Geoff doesn’t have a newspaper so he can’t test the anaesthetist’s promise. He brought the latest British Medical Journal, but he doesn’t much feel like it now. Or the sandwich. 

British Medical Journal

The patient by the window has already regained his appetite, judging by the takeaway his family brought in. The red and white packaging is already open, filling the ward with the heady aroma of grease, along with 17 different herbs and spices.

Eventually Geoff does what’s required of him: drink, eat, and pass urine. Post-op pain is breaking through by the time he gets to the tiny WC, where someone has already hosed down the floor.

In the corridor, one of the female patients is asking Cecil where she can find a nurse, oblivious of the fact that she is speaking to a nurse. “I’m a nurse,” says the nurse. The patient’s face is blank.

Finally Geoff goes home with a paper bag. It has spare dressings, a packet of painkillers, and instruction leaflets on not picking your scabs.

There’s supposed to be a responsible adult with him for the first 24 hours at home. Geoff, who’s single, fibbed about that bit. Luckily nobody checks, and he absconds in an Uber.

Nothing will go wrong, Geoff tells himself. Aside from the little lie he told the hospital, he plans to be a good patient and take careful note of all the instructions. At first, he is a little confused by the stated telephone times.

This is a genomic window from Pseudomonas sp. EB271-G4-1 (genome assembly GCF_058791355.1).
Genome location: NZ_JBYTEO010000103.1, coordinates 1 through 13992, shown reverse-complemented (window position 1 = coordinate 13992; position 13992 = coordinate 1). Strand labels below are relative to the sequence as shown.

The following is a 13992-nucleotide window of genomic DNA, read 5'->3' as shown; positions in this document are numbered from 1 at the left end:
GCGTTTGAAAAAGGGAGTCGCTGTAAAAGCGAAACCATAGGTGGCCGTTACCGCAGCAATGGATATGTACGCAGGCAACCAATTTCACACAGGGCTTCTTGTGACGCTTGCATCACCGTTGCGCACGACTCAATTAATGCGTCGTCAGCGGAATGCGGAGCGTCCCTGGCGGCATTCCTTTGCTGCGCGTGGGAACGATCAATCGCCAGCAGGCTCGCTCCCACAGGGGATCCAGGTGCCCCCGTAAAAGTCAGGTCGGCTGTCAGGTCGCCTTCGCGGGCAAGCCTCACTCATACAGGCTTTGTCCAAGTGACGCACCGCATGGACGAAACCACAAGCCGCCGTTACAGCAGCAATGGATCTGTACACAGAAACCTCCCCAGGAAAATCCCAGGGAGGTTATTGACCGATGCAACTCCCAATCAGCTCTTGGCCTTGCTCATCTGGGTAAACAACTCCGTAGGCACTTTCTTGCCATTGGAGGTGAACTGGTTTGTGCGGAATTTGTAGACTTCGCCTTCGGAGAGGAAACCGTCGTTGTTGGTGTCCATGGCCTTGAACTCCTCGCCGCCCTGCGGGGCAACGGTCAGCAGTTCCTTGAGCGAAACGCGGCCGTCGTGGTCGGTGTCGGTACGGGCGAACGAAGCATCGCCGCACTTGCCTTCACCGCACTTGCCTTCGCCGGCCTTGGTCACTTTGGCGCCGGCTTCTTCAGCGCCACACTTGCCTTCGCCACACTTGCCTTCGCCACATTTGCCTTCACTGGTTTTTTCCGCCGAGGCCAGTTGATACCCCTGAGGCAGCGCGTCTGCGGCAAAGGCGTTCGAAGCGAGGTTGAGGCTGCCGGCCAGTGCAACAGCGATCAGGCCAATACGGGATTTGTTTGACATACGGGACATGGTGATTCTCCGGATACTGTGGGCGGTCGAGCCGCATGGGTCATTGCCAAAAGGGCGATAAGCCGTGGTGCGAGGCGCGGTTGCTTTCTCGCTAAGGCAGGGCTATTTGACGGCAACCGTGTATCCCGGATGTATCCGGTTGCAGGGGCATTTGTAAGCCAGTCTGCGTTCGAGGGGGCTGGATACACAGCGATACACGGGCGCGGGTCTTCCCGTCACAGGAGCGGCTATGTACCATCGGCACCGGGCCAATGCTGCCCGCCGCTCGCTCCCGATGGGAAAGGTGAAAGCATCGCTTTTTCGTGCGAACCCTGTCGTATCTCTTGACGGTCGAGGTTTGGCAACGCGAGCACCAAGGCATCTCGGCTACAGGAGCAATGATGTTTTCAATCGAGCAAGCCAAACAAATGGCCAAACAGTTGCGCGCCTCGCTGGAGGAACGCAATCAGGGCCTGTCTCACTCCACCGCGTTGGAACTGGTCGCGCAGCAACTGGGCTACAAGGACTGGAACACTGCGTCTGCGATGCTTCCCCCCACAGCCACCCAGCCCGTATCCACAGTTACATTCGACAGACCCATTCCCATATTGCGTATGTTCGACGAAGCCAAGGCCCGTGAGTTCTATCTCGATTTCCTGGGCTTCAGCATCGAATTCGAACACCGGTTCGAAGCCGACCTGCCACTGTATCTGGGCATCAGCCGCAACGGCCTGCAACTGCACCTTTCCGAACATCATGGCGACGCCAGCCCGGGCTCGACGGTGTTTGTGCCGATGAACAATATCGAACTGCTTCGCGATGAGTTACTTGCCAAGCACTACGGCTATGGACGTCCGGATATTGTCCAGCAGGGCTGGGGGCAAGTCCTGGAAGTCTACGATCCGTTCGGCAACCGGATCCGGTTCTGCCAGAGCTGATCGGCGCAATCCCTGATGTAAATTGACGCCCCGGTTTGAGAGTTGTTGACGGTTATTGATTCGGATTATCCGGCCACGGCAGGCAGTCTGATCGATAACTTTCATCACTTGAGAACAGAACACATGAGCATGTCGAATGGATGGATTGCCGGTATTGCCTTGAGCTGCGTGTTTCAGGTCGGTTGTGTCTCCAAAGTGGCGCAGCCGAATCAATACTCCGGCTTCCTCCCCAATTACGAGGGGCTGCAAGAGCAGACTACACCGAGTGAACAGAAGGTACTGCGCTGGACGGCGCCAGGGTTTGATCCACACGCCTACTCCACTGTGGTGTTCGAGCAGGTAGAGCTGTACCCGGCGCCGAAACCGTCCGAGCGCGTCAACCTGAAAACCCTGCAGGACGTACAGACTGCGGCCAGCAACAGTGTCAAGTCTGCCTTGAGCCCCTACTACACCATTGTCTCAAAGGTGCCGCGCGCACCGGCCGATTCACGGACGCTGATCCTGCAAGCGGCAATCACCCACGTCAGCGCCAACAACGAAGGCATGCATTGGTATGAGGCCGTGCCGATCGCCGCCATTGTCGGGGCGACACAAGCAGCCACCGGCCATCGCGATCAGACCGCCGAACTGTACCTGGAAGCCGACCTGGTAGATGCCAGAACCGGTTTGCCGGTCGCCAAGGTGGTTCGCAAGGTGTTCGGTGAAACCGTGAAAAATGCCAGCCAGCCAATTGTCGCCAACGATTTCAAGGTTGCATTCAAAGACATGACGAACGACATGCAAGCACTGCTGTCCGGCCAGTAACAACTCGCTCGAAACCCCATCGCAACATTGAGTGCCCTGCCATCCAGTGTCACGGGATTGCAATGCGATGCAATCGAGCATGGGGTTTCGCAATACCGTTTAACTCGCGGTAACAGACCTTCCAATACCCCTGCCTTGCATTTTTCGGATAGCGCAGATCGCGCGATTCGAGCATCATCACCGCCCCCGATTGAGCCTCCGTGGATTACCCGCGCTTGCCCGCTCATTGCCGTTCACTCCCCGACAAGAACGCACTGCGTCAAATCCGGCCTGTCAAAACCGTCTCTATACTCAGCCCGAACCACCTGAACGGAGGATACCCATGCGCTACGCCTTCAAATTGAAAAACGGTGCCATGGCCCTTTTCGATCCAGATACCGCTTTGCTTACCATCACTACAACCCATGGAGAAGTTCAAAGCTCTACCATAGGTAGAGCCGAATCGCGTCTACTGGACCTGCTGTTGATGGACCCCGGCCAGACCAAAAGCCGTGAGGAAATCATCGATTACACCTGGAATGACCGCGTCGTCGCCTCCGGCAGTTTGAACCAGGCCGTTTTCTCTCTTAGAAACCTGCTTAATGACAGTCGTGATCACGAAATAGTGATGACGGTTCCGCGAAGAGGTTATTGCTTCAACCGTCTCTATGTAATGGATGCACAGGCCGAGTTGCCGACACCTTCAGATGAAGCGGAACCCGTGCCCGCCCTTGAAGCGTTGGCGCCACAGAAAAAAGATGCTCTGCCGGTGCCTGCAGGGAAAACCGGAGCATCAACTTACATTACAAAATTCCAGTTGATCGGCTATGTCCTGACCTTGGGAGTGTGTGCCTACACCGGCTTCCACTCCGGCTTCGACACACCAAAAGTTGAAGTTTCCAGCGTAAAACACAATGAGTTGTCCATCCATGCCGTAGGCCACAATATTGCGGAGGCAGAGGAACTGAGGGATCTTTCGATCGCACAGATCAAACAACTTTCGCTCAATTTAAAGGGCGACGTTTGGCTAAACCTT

Then he realises it’s exactly like Sainsbury’s, trolleys and all.

 

Geoff lives in North London where he looks after patients, longs for a meaningful relationship, and rants about the NHS. You can find out more about him and his life in the pages of Hampstead Fever.

You may also like these posts:

How Are You Today, Grandma?

Germs and Geriatrics

 

Six Things my Camera Taught me about Hampstead

Hampstead is part of London that inspires much of my writing. So I set off to take a few photos of this beautiful area, armed only with an iPhone and the belief that I’d discover more through a plastic lens than I usually see just with my own eyes.

One of the ponds on Hampstead Heath

Oh, and a pair of comfortable shoes. Parking is scarce. Besides, there are some places only legs can reach.

The Mount

1 The street signs are rather special.

Like this one, many road signs in NW3 are made of individual ceramic tiles in shiny white on black, often chased into the wall. They’ve been there since Victorian times, and owe a lot to the Arts and Crafts movement. The tiles aren’t just letters and numbers. Some are nifty symbols like a pointing finger leading to places of interest.

2 If in doubt, zoom in. You may catch detail that’s often missed.

Ornamental gate

3 People tend to get in the way. Hampstead is crowded, especially outside certain shops and eateries.

Hampstead Butcher & Providore, Rosslyn Hill

Queuing at the Creperie

4 You may spot celebs such as Emma Thompson, Imelda Staunton, Tom Conti and Liam Gallagher.

5 Some of the celebrities are canine.

Two local residents

6 Even the prettiest parts of Hampstead can turn ugly with overspilling bins, fly-tipping, and uncollected rubbish. Sadly this is set to get worse with Camden Council’s new bin collection schedules.

#CleanUpCamden

***

Other posts you may like:

If you want to know more about Hampstead, see my novel Hampstead Fever.